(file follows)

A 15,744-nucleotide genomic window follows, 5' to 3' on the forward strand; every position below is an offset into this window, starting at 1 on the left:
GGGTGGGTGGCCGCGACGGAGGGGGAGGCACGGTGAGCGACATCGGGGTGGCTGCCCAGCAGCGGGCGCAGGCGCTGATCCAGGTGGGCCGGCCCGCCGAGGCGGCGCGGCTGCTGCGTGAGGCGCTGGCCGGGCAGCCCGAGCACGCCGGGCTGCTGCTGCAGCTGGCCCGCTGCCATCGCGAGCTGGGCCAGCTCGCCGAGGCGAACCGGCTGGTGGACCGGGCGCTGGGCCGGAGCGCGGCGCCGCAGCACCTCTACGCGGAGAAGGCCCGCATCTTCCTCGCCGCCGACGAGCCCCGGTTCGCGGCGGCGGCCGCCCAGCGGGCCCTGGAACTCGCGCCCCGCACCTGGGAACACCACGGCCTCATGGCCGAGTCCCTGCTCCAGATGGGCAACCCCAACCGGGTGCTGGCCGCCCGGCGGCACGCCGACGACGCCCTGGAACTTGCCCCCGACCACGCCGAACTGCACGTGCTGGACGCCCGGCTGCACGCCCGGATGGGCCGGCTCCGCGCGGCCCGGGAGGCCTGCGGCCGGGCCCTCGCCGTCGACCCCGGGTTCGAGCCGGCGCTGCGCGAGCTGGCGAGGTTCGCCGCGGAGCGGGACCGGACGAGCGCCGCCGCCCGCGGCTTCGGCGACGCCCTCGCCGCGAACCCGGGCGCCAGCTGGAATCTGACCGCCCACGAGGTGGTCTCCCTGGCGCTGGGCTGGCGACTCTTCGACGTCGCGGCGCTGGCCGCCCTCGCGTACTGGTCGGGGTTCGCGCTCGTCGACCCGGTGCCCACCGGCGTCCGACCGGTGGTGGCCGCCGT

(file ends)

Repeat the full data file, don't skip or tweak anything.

A 15,744-nucleotide genomic window follows, 5' to 3' on the forward strand; every position below is an offset into this window, starting at 1 on the left:
GGGTGGGTGGCCGCGACGGAGGGGGAGGCACGGTGAGCGACATCGGGGTGGCTGCCCAGCAGCGGGCGCAGGCGCTGATCCAGGTGGGCCGGCCCGCCGAGGCGGCGCGGCTGCTGCGTGAGGCGCTGGCCGGGCAGCCCGAGCACGCCGGGCTGCTGCTGCAGCTGGCCCGCTGCCATCGCGAGCTGGGCCAGCTCGCCGAGGCGAACCGGCTGGTGGACCGGGCGCTGGGCCGGAGCGCGGCGCCGCAGCACCTCTACGCGGAGAAGGCCCGCATCTTCCTCGCCGCCGACGAGCCCCGGTTCGCGGCGGCGGCCGCCCAGCGGGCCCTGGAACTCGCGCCCCGCACCTGGGAACACCACGGCCTCATGGCCGAGTCCCTGCTCCAGATGGGCAACCCCAACCGGGTGCTGGCCGCCCGGCGGCACGCCGACGACGCCCTGGAACTTGCCCCCGACCACGCCGAACTGCACGTGCTGGACGCCCGGCTGCACGCCCGGATGGGCCGGCTCCGCGCGGCCCGGGAGGCCTGCGGCCGGGCCCTCGCCGTCGACCCCGGGTTCGAGCCGGCGCTGCGCGAGCTGGCGAGGTTCGCCGCGGAGCGGGACCGGACGAGCGCCGCCGCCCGCGGCTTCGGCGACGCCCTCGCCGCGAACCCGGGCGCCAGCTGGAATCTGACCGCCCACGAGGTGGTCTCCCTGGCGCTGGGCTGGCGACTCTTCGACGTCGCGGCGCTGGCCGCCCTCGCGTACTGGTCGGGGTTCGCGCTCGTCGACCCGGTGCCCACCGGCGTCCGACCGGTGGTGGCCGCCGT